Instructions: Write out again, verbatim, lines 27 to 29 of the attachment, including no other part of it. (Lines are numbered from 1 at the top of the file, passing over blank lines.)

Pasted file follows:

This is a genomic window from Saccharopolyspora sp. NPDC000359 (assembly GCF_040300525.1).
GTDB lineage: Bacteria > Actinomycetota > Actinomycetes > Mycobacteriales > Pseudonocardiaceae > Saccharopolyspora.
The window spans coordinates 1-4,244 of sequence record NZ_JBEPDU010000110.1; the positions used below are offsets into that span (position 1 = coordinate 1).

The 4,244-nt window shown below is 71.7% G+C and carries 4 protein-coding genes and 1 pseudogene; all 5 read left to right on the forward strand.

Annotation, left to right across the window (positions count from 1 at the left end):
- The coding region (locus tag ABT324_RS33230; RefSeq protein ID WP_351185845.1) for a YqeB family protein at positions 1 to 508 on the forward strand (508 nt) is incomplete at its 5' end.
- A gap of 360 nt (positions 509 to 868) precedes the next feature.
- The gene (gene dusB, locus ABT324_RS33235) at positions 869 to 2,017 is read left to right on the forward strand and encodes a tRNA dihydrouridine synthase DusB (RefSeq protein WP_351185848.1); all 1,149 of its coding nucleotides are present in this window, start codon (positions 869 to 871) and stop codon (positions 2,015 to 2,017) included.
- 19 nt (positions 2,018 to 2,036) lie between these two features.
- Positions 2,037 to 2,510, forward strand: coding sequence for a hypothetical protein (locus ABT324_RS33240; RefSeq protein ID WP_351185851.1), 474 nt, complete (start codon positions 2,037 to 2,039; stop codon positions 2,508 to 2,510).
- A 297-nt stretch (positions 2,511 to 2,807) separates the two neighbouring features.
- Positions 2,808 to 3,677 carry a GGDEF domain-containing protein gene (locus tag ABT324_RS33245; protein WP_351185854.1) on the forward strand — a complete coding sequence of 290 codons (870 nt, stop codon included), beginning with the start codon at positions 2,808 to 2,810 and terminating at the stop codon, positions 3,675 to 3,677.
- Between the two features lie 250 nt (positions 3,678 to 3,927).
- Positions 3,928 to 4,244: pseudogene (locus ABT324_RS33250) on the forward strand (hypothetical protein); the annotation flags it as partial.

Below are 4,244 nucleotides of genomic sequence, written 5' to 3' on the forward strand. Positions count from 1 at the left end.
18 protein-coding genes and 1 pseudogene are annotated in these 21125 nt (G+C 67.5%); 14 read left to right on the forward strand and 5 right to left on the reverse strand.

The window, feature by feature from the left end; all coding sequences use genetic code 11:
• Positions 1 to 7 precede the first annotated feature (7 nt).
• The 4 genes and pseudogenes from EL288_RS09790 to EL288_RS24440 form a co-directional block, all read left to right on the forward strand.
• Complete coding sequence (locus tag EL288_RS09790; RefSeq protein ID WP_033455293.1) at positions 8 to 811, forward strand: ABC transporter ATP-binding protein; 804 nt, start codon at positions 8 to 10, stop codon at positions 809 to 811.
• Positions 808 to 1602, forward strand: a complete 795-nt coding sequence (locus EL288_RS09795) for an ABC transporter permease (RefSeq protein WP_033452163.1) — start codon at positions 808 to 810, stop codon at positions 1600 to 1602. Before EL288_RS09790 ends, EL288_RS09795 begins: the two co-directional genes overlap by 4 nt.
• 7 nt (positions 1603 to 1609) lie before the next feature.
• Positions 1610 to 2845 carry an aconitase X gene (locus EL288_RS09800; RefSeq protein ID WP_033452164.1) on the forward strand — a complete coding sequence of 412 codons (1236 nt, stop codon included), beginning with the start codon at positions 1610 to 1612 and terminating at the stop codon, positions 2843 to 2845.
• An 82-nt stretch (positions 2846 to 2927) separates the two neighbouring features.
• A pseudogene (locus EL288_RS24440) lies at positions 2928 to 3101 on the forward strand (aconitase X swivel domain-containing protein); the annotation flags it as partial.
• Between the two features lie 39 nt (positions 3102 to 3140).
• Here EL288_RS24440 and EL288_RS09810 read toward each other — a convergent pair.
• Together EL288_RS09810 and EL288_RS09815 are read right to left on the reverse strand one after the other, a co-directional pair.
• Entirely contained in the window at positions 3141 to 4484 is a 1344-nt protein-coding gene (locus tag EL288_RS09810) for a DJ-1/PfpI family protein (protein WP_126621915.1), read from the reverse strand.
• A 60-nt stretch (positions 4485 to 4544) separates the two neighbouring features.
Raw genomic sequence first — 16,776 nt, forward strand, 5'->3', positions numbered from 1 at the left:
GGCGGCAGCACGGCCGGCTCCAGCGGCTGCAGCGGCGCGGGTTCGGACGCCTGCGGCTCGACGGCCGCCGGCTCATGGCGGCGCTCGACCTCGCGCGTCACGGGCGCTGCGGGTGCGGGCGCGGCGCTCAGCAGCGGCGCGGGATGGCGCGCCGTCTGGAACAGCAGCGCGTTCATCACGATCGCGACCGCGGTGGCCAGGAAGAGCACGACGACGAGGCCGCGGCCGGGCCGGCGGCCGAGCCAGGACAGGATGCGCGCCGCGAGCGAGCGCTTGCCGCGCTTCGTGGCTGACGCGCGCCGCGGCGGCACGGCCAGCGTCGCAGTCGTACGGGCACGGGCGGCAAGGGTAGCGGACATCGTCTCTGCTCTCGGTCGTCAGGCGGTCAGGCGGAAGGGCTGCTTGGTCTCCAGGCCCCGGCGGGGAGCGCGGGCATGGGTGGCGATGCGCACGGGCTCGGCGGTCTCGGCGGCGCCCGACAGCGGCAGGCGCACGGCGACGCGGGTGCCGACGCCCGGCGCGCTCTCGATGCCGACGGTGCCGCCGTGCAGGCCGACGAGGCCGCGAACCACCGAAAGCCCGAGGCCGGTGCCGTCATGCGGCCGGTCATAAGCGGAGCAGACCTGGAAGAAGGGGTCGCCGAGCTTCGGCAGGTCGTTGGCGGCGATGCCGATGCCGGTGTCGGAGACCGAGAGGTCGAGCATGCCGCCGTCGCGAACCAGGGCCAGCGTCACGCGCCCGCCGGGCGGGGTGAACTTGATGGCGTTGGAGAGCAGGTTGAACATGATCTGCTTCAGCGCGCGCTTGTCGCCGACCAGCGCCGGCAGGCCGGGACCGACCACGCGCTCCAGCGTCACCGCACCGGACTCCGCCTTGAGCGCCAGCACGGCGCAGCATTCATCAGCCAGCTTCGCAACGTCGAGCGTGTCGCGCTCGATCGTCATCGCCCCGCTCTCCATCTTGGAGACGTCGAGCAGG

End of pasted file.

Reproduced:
• Here EL288_RS24440 and EL288_RS09810 read toward each other — a convergent pair.
• Together EL288_RS09810 and EL288_RS09815 are read right to left on the reverse strand one after the other, a co-directional pair.
• Entirely contained in the window at positions 3141 to 4484 is a 1344-nt protein-coding gene (locus tag EL288_RS09810) for a DJ-1/PfpI family protein (protein WP_126621915.1), read from the reverse strand.